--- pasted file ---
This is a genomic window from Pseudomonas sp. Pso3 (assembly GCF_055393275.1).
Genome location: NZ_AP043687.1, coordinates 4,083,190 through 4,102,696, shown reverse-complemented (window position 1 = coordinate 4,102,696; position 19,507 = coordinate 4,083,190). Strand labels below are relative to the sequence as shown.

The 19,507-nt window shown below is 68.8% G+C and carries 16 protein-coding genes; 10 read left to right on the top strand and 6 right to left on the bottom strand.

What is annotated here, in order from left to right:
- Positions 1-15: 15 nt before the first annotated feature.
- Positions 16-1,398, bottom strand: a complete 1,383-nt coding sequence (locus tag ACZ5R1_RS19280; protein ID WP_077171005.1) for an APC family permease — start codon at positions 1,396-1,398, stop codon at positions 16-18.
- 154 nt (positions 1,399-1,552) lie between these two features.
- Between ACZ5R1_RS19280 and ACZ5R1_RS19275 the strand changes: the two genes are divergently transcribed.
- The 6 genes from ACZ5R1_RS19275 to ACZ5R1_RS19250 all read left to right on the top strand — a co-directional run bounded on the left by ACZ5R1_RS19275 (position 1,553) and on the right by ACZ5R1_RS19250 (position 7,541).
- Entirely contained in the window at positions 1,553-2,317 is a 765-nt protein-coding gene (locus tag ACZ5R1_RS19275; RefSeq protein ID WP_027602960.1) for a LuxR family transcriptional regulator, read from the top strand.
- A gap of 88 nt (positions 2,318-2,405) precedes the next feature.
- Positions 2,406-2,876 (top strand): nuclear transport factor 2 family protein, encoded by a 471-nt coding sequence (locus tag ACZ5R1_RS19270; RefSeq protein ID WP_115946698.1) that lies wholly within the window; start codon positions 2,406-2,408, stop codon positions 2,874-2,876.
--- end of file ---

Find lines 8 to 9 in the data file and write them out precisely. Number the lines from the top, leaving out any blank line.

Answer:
- Between ACZ5R1_RS19280 and ACZ5R1_RS19275 the strand changes: the two genes are divergently transcribed.
- The 6 genes from ACZ5R1_RS19275 to ACZ5R1_RS19250 all read left to right on the top strand — a co-directional run bounded on the left by ACZ5R1_RS19275 (position 1,553) and on the right by ACZ5R1_RS19250 (position 7,541).